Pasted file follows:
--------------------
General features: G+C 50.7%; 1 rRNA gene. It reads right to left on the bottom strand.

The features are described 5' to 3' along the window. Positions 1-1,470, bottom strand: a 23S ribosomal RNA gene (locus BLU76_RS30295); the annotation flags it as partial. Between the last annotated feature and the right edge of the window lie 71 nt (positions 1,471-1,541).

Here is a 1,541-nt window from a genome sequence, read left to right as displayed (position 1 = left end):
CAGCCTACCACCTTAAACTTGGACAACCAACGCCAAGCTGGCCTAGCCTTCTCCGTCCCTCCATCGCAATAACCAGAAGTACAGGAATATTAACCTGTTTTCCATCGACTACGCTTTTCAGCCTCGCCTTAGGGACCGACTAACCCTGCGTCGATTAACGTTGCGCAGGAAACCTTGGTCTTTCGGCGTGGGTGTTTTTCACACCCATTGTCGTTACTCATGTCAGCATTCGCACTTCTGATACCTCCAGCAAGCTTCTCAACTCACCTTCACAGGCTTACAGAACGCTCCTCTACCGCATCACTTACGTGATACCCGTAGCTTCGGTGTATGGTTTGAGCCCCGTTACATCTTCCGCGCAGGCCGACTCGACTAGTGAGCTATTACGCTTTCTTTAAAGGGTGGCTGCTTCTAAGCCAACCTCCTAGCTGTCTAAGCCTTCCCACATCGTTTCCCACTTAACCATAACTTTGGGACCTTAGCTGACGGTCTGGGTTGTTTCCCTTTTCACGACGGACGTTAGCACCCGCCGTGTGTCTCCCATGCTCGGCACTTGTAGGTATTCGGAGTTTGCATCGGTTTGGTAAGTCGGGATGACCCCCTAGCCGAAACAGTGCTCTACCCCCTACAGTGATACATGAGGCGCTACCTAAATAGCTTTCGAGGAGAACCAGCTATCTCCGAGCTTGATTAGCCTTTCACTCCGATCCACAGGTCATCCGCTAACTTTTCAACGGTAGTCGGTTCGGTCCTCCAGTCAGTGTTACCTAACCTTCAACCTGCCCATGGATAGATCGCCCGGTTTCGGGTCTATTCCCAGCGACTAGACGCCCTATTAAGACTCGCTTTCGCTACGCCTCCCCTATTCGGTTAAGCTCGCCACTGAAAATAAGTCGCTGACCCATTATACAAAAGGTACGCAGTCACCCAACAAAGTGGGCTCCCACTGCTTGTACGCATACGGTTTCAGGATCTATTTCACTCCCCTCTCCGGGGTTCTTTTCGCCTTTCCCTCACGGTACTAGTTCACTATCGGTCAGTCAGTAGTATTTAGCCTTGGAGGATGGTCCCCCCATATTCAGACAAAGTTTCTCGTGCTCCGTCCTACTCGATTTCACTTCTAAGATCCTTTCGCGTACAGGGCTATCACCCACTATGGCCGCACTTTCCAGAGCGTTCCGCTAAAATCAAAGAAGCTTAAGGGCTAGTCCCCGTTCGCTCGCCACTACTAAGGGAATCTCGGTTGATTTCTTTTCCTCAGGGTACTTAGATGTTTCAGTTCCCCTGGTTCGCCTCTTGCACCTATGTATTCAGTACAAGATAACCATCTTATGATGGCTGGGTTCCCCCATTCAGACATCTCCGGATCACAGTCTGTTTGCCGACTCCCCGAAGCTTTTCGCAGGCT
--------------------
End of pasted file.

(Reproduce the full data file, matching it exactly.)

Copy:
General features: G+C 50.7%; 1 rRNA gene. It reads right to left on the bottom strand.

The features are described 5' to 3' along the window. Positions 1-1,470, bottom strand: a 23S ribosomal RNA gene (locus BLU76_RS30295); the annotation flags it as partial. Between the last annotated feature and the right edge of the window lie 71 nt (positions 1,471-1,541).

Here is a 1,541-nt window from a genome sequence, read left to right as displayed (position 1 = left end):
CAGCCTACCACCTTAAACTTGGACAACCAACGCCAAGCTGGCCTAGCCTTCTCCGTCCCTCCATCGCAATAACCAGAAGTACAGGAATATTAACCTGTTTTCCATCGACTACGCTTTTCAGCCTCGCCTTAGGGACCGACTAACCCTGCGTCGATTAACGTTGCGCAGGAAACCTTGGTCTTTCGGCGTGGGTGTTTTTCACACCCATTGTCGTTACTCATGTCAGCATTCGCACTTCTGATACCTCCAGCAAGCTTCTCAACTCACCTTCACAGGCTTACAGAACGCTCCTCTACCGCATCACTTACGTGATACCCGTAGCTTCGGTGTATGGTTTGAGCCCCGTTACATCTTCCGCGCAGGCCGACTCGACTAGTGAGCTATTACGCTTTCTTTAAAGGGTGGCTGCTTCTAAGCCAACCTCCTAGCTGTCTAAGCCTTCCCACATCGTTTCCCACTTAACCATAACTTTGGGACCTTAGCTGACGGTCTGGGTTGTTTCCCTTTTCACGACGGACGTTAGCACCCGCCGTGTGTCTCCCATGCTCGGCACTTGTAGGTATTCGGAGTTTGCATCGGTTTGGTAAGTCGGGATGACCCCCTAGCCGAAACAGTGCTCTACCCCCTACAGTGATACATGAGGCGCTACCTAAATAGCTTTCGAGGAGAACCAGCTATCTCCGAGCTTGATTAGCCTTTCACTCCGATCCACAGGTCATCCGCTAACTTTTCAACGGTAGTCGGTTCGGTCCTCCAGTCAGTGTTACCTAACCTTCAACCTGCCCATGGATAGATCGCCCGGTTTCGGGTCTATTCCCAGCGACTAGACGCCCTATTAAGACTCGCTTTCGCTACGCCTCCCCTATTCGGTTAAGCTCGCCACTGAAAATAAGTCGCTGACCCATTATACAAAAGGTACGCAGTCACCCAACAAAGTGGGCTCCCACTGCTTGTACGCATACGGTTTCAGGATCTATTTCACTCCCCTCTCCGGGGTTCTTTTCGCCTTTCCCTCACGGTACTAGTTCACTATCGGTCAGTCAGTAGTATTTAGCCTTGGAGGATGGTCCCCCCATATTCAGACAAAGTTTCTCGTGCTCCGTCCTACTCGATTTCACTTCTAAGATCCTTTCGCGTACAGGGCTATCACCCACTATGGCCGCACTTTCCAGAGCGTTCCGCTAAAATCAAAGAAGCTTAAGGGCTAGTCCCCGTTCGCTCGCCACTACTAAGGGAATCTCGGTTGATTTCTTTTCCTCAGGGTACTTAGATGTTTCAGTTCCCCTGGTTCGCCTCTTGCACCTATGTATTCAGTACAAGATAACCATCTTATGATGGCTGGGTTCCCCCATTCAGACATCTCCGGATCACAGTCTGTTTGCCGACTCCCCGAAGCTTTTCGCAGGCT